I watch the transformation of Paul Krugman to understand the key importance of labor share. But first, let’s start with Till Van Treeck, who writes an article titled… U.S. Current Account Deficits and German Surpluses: The Role of Income Distribution in Global Imbalances. He presents evidence that labor share and inequality are creating a large part of the US Current account deficit and the surplus of the German and Chinese Current accounts.
Mr. Van Treeck writes…
“On the other hand, the weak domestic demand and increasing current account balances of Germany and China since the mid-1990s are strongly related to shifts in the functional income distribution at the expense of the household sector.”
One must wonder why Paul Krugman never writes about labor share when he is supposed to be an expert on international economics. Anyway, the article continues…
“We find that, firstly, rising (top-end) personal inequality leads to a decrease of household net lending and the current account, controlling for a standard set of further explanatory variables.”
“In sum, the decline of wages and household income relative to profits has weakened domestic demand implying an export-oriented growth model.”
This news is not new. Michael Pettis has been writing about labor share’s effect on trade imbalances. But it is interesting to watch Paul Krugman on this issue. Just a week or so ago, he wrote that monetary policy should “watch” a rise in wages to know when to tighten.
“So it makes no sense at all to tighten until we see wage inflation rise, not just from its current level, but several points higher.”
Then he seemed to realize that wages are stuck and won’t rise like they have in past. His advice would ultimately be dangerous by making monetary policy wait for a sign that would never come. Monetary policy would stay aggressive way beyond a wise level waiting for wages to rise.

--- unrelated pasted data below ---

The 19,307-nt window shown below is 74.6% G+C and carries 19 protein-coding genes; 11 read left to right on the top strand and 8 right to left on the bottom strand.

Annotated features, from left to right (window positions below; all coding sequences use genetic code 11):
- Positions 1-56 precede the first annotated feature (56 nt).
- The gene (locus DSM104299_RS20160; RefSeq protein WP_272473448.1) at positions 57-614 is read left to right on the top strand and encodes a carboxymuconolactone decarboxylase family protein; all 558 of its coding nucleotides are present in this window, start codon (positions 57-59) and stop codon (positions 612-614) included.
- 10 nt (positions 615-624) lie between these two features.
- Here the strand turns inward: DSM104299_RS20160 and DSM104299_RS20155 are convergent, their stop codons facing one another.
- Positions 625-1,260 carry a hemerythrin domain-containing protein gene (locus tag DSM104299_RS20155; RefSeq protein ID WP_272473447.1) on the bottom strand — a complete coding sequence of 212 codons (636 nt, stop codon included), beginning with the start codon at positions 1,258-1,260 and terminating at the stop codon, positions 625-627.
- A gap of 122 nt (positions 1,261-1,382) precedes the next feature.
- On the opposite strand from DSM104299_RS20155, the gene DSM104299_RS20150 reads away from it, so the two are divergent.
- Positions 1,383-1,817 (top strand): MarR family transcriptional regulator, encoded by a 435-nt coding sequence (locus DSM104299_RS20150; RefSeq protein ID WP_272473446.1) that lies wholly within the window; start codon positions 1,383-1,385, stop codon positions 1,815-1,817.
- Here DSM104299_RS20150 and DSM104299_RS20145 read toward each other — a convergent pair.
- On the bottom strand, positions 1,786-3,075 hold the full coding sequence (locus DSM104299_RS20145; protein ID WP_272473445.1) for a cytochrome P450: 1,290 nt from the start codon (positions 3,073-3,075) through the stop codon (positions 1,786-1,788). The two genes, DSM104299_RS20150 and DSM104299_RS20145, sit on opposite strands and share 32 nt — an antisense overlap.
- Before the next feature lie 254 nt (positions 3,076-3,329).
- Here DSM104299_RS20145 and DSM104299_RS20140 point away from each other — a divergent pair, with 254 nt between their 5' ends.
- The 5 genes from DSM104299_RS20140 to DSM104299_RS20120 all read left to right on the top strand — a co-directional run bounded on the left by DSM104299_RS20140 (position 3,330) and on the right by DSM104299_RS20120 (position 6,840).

He must realize that low bargaining power, high unemployment and international competition will continue to lower wages. Wages are still falling in Japan, in spite of Abenomics. Wages are simply not going to rise in this economic climate without political effort. So then Mr. Krugman wrote an article called… Better Pay Now. In it he says…
“Still, even if international competition isn’t an issue, can we really help workers simply by legislating a higher wage? Doesn’t that violate the law of supply and demand? Won’t the market gods smite us with their invisible hand? The answer is that we havea lot of evidence on what happens when you raise the minimum wage. And the evidence is overwhelmingly positive: hiking the minimum wage has little or no adverse effect on employment, while significantly increasing workers’ earnings.”
Paul Krugman has come a long way since 1998 when he undermined the living wage efforts by writing…
“In short, what the living wage is really about is not living standards, or even economics, but morality. Its advocates are basically opposed to the idea that wages are a market price–determined by supply and demand, the same as the price of apples or coal. And it is for that reason, rather than the practical details, that the broader political movement of which the demand for a living wage is the leading edge is ultimately doomed to failure: For the amorality of the market economy is part of its essence, and cannot be legislated away.”
The evidence is reaching Mr. Krugman after all these years. He is seeing little by little beyond the secular stagnation created from market forces setting wages according to “supply and demand”. He is seeing that raising wages closer to a living wage is good economics. He is seeing that legislation really is needed, as he wrote…
“An increase in the minimum wage, on the other hand, just might happen, thanks to overwhelming public support. This support doesn’t come just from Democrats or even independents; strong majorities of Republicans (57 percent) and self-identified conservatives (59 percent) favor an increase.
“In short, raising the minimum wage would help many Americans, and might actually be politically possible. Let’s give it a try.”
In 1998, Mr. Krugman wrote that the amorality of the market cannot be legislated away, and now he is pleading for legislation to do just that. Maybe too little too late from one of our greatest economists.
I am simply waiting for Mr. Krugman to start using the term “labor share” directly. Low labor share is essential to the problems in the US and Japan. It is a piece to his puzzle he has never formally recognized. Yet, the evidence is building around him.
Lambert, Edward. Paul Krugman on verge of an illumination. Effective Demand blog. July 19, 2013.
Pettis, Michael. Excess German Savings, not Thrift, Caused the European Crisis. Economonitor. May 21, 2013.